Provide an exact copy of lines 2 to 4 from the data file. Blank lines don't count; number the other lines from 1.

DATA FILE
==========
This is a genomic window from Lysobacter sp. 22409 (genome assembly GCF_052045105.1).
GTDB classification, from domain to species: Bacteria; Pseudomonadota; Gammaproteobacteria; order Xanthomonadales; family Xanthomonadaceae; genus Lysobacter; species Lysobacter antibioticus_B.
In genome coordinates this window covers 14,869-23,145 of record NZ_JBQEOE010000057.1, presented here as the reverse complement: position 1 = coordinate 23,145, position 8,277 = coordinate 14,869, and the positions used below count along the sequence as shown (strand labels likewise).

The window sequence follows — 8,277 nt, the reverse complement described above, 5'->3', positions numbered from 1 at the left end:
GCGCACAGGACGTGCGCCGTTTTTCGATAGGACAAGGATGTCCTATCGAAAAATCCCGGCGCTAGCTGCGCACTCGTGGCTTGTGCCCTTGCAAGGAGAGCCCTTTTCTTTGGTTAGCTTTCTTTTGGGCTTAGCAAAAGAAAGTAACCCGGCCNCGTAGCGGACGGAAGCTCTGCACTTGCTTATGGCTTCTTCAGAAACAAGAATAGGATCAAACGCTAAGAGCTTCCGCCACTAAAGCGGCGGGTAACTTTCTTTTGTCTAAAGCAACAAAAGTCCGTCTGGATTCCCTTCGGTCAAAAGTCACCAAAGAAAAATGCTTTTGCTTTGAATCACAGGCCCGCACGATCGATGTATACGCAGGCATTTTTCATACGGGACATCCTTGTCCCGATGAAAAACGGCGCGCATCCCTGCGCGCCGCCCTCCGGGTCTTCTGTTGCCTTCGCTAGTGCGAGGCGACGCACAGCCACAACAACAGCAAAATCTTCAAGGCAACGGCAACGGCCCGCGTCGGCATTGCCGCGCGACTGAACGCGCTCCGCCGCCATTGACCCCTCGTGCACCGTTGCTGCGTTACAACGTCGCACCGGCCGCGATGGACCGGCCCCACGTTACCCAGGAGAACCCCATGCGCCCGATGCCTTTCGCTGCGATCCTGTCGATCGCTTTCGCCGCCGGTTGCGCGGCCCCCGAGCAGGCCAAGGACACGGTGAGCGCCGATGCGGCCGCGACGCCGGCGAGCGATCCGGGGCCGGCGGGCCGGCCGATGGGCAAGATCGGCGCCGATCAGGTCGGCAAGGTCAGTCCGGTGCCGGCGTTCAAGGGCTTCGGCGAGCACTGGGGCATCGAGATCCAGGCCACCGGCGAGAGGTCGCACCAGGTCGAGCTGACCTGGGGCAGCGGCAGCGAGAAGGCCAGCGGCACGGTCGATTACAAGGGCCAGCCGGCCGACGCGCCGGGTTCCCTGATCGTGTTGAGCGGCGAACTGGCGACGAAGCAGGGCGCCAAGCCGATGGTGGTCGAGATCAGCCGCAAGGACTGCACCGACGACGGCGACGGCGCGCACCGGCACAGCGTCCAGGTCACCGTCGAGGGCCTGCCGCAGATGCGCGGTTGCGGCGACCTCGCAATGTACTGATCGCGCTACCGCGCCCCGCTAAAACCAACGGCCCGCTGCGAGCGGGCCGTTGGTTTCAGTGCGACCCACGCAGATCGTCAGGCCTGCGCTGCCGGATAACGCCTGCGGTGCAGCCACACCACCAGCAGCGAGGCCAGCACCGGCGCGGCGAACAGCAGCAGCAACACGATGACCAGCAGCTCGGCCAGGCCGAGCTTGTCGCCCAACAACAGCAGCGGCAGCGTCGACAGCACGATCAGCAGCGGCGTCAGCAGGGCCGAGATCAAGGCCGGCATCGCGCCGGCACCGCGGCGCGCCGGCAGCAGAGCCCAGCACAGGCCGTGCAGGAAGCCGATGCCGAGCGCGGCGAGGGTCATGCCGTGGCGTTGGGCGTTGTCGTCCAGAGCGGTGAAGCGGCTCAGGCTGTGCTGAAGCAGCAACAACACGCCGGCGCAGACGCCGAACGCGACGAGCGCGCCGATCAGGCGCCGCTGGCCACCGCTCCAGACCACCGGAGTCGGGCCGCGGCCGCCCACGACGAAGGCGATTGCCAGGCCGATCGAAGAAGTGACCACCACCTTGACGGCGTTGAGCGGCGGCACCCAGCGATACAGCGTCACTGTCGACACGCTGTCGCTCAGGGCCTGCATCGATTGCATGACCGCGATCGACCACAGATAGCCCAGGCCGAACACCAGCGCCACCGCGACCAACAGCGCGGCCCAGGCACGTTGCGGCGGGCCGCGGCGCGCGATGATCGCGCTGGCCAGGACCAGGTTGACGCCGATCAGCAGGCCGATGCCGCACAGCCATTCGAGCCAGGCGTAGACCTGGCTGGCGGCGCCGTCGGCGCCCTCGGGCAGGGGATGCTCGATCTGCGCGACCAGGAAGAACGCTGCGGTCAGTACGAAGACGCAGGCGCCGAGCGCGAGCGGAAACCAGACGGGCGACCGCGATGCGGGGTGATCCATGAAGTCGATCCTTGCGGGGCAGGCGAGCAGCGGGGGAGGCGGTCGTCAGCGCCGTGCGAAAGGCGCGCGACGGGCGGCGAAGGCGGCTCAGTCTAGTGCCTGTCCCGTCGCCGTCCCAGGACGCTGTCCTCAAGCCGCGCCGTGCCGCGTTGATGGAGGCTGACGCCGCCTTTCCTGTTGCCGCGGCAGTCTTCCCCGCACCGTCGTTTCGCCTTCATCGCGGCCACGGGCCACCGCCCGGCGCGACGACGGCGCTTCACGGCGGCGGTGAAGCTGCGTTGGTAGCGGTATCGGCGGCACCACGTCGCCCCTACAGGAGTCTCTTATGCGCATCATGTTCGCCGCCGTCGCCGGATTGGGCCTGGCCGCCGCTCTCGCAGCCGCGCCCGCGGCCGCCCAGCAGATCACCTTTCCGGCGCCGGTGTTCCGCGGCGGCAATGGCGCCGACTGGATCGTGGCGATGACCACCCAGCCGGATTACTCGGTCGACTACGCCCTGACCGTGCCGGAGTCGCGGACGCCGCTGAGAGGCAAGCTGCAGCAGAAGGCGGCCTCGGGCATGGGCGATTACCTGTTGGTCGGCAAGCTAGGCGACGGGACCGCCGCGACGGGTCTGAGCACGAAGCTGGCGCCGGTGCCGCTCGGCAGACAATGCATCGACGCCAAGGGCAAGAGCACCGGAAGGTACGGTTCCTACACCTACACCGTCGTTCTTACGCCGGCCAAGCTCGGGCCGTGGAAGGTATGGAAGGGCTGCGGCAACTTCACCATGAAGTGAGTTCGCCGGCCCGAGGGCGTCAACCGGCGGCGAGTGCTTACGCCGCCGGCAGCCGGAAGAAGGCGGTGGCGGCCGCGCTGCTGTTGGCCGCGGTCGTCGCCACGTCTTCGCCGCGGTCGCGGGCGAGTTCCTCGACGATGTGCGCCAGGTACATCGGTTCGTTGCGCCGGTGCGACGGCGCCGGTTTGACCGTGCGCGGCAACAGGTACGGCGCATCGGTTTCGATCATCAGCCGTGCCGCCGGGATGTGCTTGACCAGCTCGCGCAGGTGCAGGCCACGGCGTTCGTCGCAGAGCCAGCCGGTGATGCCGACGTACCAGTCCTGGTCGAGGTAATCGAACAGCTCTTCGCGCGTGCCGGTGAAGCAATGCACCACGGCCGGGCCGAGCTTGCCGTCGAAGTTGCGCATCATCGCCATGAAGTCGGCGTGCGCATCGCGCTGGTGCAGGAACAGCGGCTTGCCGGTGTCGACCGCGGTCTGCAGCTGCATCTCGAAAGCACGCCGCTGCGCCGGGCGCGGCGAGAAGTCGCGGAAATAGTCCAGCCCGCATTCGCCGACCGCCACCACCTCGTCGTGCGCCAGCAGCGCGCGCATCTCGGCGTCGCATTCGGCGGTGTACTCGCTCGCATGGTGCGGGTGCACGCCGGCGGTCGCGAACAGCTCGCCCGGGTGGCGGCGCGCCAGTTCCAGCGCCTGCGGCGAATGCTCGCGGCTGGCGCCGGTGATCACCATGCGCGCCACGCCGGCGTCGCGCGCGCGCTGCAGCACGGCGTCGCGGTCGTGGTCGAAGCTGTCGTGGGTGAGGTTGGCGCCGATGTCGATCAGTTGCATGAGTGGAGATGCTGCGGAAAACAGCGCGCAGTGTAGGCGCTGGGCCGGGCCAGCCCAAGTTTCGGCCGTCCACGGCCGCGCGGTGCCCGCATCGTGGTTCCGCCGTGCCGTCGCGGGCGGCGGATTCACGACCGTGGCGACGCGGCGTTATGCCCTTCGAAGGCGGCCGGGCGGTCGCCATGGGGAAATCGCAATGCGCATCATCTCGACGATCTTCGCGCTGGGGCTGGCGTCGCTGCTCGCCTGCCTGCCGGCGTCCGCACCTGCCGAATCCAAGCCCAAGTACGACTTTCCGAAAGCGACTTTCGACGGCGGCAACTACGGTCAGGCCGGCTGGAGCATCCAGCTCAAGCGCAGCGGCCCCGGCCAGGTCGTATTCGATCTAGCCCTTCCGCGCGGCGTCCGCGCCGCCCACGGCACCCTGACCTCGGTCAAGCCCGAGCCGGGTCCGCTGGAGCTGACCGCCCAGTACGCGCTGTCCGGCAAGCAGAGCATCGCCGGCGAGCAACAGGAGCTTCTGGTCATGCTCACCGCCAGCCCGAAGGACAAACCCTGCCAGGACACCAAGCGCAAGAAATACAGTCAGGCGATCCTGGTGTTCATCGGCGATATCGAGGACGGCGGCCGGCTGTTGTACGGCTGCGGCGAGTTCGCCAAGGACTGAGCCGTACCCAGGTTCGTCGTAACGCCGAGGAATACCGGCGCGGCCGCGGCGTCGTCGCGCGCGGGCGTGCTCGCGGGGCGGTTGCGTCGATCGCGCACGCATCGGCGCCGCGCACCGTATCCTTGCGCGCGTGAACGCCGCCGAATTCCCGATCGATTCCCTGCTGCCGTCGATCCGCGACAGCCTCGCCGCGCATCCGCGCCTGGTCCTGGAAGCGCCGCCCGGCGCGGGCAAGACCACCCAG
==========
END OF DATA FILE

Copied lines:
GTDB classification, from domain to species: Bacteria; Pseudomonadota; Gammaproteobacteria; order Xanthomonadales; family Xanthomonadaceae; genus Lysobacter; species Lysobacter antibioticus_B.
In genome coordinates this window covers 14,869-23,145 of record NZ_JBQEOE010000057.1, presented here as the reverse complement: position 1 = coordinate 23,145, position 8,277 = coordinate 14,869, and the positions used below count along the sequence as shown (strand labels likewise).

The window sequence follows — 8,277 nt, the reverse complement described above, 5'->3', positions numbered from 1 at the left end: